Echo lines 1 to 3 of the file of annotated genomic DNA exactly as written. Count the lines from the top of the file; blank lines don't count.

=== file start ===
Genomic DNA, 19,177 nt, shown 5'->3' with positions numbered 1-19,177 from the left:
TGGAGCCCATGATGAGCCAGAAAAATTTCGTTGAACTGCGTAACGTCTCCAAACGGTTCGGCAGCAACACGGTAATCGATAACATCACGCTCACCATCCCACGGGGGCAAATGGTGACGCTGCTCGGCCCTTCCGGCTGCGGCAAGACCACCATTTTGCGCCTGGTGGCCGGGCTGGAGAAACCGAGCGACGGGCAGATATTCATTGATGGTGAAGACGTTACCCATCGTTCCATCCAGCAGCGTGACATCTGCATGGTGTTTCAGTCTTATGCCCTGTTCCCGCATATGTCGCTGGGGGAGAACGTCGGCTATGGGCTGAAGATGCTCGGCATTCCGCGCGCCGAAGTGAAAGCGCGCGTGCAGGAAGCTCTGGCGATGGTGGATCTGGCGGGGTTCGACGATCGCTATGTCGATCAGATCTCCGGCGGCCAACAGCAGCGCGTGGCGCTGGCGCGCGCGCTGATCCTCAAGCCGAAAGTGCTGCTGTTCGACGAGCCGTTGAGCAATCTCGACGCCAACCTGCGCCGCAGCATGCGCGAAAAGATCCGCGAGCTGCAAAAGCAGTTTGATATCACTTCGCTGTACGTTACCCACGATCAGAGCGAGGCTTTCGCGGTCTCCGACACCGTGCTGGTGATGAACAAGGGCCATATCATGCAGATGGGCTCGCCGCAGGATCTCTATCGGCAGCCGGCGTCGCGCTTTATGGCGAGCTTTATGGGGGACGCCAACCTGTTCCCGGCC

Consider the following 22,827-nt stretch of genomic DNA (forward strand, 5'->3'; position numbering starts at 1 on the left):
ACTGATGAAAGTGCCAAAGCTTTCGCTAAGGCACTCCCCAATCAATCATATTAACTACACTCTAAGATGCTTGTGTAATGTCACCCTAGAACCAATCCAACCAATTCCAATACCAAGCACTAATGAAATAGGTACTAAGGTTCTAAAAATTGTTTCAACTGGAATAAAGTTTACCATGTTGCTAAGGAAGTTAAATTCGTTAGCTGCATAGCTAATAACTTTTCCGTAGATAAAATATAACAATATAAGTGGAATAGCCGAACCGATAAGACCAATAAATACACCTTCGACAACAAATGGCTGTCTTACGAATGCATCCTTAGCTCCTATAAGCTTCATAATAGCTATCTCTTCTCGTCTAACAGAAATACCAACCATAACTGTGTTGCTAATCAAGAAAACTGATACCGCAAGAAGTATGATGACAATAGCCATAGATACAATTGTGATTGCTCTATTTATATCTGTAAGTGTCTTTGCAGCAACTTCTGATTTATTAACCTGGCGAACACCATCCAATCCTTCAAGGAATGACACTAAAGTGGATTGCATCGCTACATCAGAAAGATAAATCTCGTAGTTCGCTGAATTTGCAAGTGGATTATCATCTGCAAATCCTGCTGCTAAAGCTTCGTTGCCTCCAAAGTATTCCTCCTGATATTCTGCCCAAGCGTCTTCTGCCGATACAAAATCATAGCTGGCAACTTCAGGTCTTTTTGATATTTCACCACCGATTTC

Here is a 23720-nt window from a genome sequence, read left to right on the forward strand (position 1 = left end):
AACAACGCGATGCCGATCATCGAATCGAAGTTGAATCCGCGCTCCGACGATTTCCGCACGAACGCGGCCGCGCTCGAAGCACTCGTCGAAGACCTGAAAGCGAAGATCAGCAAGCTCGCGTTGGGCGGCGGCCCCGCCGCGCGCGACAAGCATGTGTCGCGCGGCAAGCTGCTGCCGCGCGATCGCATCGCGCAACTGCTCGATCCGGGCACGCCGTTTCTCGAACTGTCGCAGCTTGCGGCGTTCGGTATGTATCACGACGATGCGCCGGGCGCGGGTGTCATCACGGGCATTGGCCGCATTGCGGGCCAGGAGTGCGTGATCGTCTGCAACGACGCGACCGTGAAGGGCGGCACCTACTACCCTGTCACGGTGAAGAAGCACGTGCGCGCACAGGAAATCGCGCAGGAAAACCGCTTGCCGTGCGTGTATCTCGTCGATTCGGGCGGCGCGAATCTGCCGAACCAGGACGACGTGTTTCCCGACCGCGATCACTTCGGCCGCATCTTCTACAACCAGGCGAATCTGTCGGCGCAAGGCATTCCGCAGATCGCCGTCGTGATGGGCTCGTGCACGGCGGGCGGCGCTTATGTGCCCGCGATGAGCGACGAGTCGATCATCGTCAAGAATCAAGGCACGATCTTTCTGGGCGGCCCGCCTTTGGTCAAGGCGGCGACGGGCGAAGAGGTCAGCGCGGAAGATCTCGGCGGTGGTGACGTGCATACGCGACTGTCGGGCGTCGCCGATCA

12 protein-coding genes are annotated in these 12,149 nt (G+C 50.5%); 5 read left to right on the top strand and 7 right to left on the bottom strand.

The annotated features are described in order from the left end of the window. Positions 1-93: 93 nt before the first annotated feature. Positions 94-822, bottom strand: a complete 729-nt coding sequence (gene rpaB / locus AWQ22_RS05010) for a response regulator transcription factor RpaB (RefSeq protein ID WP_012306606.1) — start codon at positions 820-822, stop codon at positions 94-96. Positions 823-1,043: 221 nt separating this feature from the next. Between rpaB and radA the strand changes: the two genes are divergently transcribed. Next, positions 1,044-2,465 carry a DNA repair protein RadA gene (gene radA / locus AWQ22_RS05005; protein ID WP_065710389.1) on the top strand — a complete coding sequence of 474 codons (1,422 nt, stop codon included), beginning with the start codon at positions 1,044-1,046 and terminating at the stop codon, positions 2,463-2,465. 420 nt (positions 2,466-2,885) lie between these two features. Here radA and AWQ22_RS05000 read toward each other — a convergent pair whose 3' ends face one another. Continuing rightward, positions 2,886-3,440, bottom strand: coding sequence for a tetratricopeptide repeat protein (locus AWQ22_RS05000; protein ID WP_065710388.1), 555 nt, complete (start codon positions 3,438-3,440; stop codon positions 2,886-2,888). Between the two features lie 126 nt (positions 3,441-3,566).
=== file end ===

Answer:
Genomic DNA, 19,177 nt, shown 5'->3' with positions numbered 1-19,177 from the left:
TGGAGCCCATGATGAGCCAGAAAAATTTCGTTGAACTGCGTAACGTCTCCAAACGGTTCGGCAGCAACACGGTAATCGATAACATCACGCTCACCATCCCACGGGGGCAAATGGTGACGCTGCTCGGCCCTTCCGGCTGCGGCAAGACCACCATTTTGCGCCTGGTGGCCGGGCTGGAGAAACCGAGCGACGGGCAGATATTCATTGATGGTGAAGACGTTACCCATCGTTCCATCCAGCAGCGTGACATCTGCATGGTGTTTCAGTCTTATGCCCTGTTCCCGCATATGTCGCTGGGGGAGAACGTCGGCTATGGGCTGAAGATGCTCGGCATTCCGCGCGCCGAAGTGAAAGCGCGCGTGCAGGAAGCTCTGGCGATGGTGGATCTGGCGGGGTTCGACGATCGCTATGTCGATCAGATCTCCGGCGGCCAACAGCAGCGCGTGGCGCTGGCGCGCGCGCTGATCCTCAAGCCGAAAGTGCTGCTGTTCGACGAGCCGTTGAGCAATCTCGACGCCAACCTGCGCCGCAGCATGCGCGAAAAGATCCGCGAGCTGCAAAAGCAGTTTGATATCACTTCGCTGTACGTTACCCACGATCAGAGCGAGGCTTTCGCGGTCTCCGACACCGTGCTGGTGATGAACAAGGGCCATATCATGCAGATGGGCTCGCCGCAGGATCTCTATCGGCAGCCGGCGTCGCGCTTTATGGCGAGCTTTATGGGGGACGCCAACCTGTTCCCGGCC

Consider the following 22,827-nt stretch of genomic DNA (forward strand, 5'->3'; position numbering starts at 1 on the left):